• break out flip cameras (or phone video cameras?) to record students miming verbs in different conjugations, one student narrating while a couple more act them out
  • exercise counting: jumping jacks, jumprope, pushups, catch, whatever! Ooh! Or CABALLO, since we have new basketballs!
  • impromptu caroling--learn a pop song or kids' song real quick, and go sing for the district office folk, or take our act on the road downtown!
  • local business labeling spree--kids go in and teach the staff that's between lunch and dinner shifts words for things in their establishment (call ahead at lunch to make sure it's ok--we have a great rapport established with Artist's Cafe)
  • conversation relays: 4 kids per team, kids spread out across the field. Each kid has a question they have to dash to their next teammate to ask & get answered, last person has to give all of his/her teammates answers correctly
  • Plátiza with sidewalk chalk  (I've done conjugations & semantic charts before, but am trying to break away from decontextualized stuff)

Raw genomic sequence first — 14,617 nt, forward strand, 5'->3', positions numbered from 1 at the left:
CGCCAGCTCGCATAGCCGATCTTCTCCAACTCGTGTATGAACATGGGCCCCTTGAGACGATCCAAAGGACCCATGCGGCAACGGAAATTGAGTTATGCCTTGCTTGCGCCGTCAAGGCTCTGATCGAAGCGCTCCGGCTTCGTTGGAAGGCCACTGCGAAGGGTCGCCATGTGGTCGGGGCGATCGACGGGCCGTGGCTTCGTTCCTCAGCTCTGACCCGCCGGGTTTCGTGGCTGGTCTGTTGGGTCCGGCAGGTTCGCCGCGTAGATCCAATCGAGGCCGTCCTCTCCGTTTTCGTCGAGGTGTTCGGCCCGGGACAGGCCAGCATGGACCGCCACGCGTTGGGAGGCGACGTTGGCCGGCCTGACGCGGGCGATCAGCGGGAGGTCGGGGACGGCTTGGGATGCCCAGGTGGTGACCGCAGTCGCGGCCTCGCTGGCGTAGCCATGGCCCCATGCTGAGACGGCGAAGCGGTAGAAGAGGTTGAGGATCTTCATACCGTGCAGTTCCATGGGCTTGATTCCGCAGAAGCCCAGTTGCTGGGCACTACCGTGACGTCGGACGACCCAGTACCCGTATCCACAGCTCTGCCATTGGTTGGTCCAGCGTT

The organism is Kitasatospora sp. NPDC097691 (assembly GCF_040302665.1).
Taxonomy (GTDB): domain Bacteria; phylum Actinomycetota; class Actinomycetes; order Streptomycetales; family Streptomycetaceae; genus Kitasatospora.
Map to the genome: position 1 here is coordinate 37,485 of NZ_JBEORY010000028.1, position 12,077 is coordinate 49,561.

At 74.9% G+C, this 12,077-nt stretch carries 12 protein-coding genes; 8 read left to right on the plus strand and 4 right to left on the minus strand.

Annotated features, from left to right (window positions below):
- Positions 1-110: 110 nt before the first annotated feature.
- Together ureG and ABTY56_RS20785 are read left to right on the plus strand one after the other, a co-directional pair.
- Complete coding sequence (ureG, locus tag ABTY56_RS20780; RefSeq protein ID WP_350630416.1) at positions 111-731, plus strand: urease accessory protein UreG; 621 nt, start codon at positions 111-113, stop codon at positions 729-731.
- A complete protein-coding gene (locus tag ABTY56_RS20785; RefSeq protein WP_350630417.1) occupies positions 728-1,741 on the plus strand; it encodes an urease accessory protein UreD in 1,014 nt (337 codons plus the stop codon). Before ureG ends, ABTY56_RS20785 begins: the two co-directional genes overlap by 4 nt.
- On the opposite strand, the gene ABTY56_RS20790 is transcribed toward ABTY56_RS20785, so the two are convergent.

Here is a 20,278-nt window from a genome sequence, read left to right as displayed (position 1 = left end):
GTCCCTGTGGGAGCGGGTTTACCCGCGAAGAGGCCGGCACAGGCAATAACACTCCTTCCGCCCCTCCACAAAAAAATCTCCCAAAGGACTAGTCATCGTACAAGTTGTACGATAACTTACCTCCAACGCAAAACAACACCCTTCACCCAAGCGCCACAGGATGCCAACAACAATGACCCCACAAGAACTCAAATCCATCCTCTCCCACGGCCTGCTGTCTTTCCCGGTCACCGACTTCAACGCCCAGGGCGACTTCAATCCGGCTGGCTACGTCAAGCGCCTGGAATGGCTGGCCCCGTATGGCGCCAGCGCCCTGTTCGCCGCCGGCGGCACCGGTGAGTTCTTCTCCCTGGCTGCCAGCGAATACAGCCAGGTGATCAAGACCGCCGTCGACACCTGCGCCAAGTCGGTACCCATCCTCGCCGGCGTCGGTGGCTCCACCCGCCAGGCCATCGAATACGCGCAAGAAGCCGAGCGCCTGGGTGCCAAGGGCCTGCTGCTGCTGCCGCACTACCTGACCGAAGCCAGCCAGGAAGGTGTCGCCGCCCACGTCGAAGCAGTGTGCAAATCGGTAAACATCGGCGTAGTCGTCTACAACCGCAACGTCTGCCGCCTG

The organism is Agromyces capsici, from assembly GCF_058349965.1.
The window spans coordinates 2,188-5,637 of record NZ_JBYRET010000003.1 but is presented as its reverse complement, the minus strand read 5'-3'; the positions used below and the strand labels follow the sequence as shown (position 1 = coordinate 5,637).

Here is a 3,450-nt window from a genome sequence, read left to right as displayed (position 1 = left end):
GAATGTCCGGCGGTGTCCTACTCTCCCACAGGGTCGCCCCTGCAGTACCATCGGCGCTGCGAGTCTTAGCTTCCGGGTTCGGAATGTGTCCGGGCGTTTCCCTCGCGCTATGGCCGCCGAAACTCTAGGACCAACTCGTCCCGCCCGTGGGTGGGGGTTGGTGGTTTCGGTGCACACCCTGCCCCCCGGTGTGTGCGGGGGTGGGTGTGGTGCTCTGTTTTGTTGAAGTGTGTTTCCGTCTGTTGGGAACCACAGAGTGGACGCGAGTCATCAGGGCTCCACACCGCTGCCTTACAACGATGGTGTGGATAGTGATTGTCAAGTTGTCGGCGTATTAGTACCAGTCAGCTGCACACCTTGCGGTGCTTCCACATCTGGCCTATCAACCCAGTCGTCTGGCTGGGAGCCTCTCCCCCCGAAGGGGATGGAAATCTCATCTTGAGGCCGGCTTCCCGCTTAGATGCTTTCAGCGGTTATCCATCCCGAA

Of course a lot of fun games can just be taken outdoors too, like charades (preferably of an entire sentence, if we're to maintain instructional contextual integrity) or telephone, or TPR practice or anything that does not depend on a projector! Heck, a cultural music dance/listening party might even be in order some days!

I hope to keep adding to this list as the days get brighter and ever more inviting. Any other ideas?

06 April 2011

Nonstandardized Skill

OK, they're all still pretty shaky on conjugation, but the kids that unabashedly belted out Mexican jokes in Spanish class a month ago now identified the line between jokes and racism, citing an interview by an Afromexican pop star, saying that pointing out race does nothing, but connecting race to bad actions is wrong.

There are still 3 or 4 kids in my English class who don't finish reading the assigned chapters, but they have all begun to connect literature and life and to distinguish between human nature and cultural mores.